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Name : The Great Brain Book
Author: John D. Fitzgerald
Best Place to Buy: www.amazon.com
Reading level: 8 and up
Publisher : Puffin Books
Publication Date : February 9, 2004
What It Is
This is a series of children’s books by American author John Dennis Fitzgerald (1906–1988).
Set in the small town of Adenville, Utah , between 1896 and 1898, the stories are loosely based on Fitzgerald’s childhood experiences.
Chronicled by the first-person voice of John Dennis Fitzgerald, the stories mainly center on the escapades of John’s mischievous older brother, Tom Dennis Fitzgerald, a.k.a. “The Great Brain”. The Great Brain was made into a movie released in 1978 , with the main character played by Jimmy Osmond .
John Dennis Fitzgerald (February 3, 1906 – May 21, 1988) was an American author.
Fitzgerald was born in Price , Utah , the son of an
Irish Catholic father and a Scandinavian Mormon mother.
He left Utah in 1925, at the age of 18, and held a variety of jobs, including playing in a
jazz band, working at a bank and working for a steel company.
Fitzgerald published his first novel, Papa Married a Mormon , in 1955. Other novels for adults about late nineteenth and early twentieth century Utah followed. Fitzgerald had many stories published in magazines , and he also co-wrote two textbooks about creative writing.
In the 1960s, he turned his attention to books for children, writing the highly successful The Great Brain series, in which his characters are loosely based on characters from his own family and community, including himself.
The Great Brain is based on his brother, Tom Fitzgerald (1902-1988). Fitzgerald changed many family details in the Great Brain series.
He omitted his oldest sibling Isabelle and his younger brothers Charles and Gerald, gave his older brother William the name Sweyn, and invented a family custom of giving sons the middle name Dennis (his older brothers were William J. and Thomas N., not Sweyn D. and Tom D.)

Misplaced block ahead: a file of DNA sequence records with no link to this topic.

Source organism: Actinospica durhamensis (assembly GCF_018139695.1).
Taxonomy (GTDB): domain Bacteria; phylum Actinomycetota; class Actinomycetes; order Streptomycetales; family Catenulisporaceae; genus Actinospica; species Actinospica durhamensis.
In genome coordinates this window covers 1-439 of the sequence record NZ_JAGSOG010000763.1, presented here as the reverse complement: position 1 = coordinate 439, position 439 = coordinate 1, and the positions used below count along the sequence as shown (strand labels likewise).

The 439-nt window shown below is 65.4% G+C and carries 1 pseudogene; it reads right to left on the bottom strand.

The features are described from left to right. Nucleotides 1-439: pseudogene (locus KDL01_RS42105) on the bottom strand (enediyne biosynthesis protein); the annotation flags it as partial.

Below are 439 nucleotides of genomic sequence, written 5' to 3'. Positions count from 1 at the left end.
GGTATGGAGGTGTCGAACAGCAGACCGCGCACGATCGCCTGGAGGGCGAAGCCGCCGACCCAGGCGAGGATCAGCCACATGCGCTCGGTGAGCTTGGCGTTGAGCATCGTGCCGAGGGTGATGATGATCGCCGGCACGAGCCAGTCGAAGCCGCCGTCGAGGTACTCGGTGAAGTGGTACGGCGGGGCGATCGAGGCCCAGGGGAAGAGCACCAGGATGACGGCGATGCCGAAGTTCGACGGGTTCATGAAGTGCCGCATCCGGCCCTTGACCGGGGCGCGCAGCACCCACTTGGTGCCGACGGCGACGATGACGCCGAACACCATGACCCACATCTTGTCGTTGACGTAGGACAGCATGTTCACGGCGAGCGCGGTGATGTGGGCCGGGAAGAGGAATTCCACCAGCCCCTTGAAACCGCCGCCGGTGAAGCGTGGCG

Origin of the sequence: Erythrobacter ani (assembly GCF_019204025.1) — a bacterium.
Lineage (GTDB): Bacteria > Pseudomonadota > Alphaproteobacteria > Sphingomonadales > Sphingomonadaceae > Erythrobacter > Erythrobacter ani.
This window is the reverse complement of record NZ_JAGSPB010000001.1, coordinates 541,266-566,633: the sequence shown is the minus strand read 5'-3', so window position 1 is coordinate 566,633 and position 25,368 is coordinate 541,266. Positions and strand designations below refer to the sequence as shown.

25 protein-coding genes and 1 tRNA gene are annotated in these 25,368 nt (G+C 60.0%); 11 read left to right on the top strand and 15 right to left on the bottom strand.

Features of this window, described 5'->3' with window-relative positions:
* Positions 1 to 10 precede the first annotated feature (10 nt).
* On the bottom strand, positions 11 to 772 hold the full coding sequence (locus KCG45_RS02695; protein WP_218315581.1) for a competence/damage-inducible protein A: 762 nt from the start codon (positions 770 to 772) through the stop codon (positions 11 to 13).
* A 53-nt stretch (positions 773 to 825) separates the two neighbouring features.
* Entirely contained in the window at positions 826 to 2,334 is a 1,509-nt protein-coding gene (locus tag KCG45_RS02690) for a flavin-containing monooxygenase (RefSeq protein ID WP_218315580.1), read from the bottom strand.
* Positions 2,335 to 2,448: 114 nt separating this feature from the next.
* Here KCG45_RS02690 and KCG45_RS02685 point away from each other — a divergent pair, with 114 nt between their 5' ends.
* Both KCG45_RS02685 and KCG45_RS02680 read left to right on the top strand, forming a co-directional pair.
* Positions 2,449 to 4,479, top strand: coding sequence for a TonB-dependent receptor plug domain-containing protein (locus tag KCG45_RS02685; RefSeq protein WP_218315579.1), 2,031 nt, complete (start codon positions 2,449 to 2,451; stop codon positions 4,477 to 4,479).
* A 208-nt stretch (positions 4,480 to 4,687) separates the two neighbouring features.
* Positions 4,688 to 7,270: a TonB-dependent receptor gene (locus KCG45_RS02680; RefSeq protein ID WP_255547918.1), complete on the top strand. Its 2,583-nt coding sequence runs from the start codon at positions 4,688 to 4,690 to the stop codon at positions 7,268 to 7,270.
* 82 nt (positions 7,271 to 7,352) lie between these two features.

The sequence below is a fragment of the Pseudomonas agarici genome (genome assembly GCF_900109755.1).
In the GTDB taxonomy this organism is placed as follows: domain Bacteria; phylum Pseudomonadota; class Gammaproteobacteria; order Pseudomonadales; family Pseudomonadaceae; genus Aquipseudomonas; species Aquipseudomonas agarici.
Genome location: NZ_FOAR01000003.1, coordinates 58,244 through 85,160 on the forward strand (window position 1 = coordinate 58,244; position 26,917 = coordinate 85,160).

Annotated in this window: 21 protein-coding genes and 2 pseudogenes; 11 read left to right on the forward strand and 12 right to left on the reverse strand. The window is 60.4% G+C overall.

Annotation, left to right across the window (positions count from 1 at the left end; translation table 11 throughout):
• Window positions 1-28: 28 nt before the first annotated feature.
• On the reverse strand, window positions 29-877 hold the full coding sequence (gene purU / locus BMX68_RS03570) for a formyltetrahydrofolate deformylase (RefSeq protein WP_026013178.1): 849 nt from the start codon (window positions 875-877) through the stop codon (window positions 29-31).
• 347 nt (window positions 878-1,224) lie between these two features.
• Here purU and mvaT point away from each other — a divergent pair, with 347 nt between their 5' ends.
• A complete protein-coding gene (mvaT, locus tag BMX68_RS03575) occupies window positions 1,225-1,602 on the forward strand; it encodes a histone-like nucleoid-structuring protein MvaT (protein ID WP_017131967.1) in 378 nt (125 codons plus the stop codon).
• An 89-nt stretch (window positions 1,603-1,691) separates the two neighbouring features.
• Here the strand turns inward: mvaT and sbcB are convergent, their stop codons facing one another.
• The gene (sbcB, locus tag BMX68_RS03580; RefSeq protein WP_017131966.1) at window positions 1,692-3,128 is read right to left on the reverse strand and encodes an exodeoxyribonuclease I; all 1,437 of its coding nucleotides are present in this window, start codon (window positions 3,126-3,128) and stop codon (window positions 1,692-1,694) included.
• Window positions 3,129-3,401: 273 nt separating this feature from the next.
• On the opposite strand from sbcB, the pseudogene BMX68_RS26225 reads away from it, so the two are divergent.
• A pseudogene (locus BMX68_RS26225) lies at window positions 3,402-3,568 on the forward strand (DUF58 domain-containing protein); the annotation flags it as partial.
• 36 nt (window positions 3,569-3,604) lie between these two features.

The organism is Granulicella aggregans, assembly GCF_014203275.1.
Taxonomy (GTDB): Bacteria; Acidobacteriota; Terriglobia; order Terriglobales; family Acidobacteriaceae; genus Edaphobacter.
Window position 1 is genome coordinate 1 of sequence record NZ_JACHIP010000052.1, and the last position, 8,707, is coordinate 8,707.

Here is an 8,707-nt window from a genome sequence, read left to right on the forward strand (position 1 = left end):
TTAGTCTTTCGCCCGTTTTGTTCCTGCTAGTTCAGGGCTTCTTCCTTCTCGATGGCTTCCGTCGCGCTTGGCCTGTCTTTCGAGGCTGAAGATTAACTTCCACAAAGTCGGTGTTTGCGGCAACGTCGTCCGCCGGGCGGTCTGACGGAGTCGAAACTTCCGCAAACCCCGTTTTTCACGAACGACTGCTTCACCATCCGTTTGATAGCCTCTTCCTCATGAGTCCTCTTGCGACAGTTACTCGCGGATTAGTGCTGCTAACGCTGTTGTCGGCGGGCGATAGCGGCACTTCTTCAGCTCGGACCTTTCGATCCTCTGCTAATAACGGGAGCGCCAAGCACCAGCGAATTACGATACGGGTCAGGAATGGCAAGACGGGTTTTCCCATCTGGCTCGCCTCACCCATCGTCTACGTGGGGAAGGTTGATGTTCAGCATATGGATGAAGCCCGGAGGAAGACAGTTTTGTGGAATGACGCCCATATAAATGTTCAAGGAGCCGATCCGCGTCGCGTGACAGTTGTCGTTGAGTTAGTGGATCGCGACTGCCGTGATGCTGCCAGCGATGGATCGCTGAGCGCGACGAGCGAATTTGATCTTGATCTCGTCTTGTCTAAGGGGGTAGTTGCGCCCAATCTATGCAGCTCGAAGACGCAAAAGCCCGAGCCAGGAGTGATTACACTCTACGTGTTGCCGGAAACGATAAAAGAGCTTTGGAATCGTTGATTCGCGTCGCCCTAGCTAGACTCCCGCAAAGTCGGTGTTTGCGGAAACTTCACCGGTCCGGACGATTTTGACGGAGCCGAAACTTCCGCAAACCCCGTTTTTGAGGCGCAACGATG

The novels are structured like a collection of
short stories, in which Tom either swindles people and then rationalizes it by claiming it was to teach them a lesson, or solves an important problem for the community.
What The Book Talks About
John Dennis Fitzgerald is telling the story of his childhood.n
He grew up in Adenville, Utah with his brothers Tom Dennis and Sweyn Dennis, his Aunt Bertha, and his parents.
His brother Tom Dennis (or T.D. as they called him) always had smart ideas to swindle people or bright ideas to make money.
Because of that everybody called him The Great Brain and he loved every minute of it. This book tells the story of all of The Great Brain’s schemes and adventures.
When Fred Harvey the plumber comes in to the Fitzgerald backyard to install a water closet (a toilet inside of a home) T.D. finds a way to make money out of it or when his mother starts to make ice cream he charges kids a penny to get some.
When Frank and Allen Jensen and their dog, Lady, get lost in a cave T.D. has an idea that is sure to get them out! Or when T.D. decides to mate his dog, Brownie, and his friend’s dog, Lady, he starts selling the puppies for one whole silver dollar! When Basil, a Greek boy, comes to town T. D. teaches him how to fight the other kids so he loses the nickname, wimp.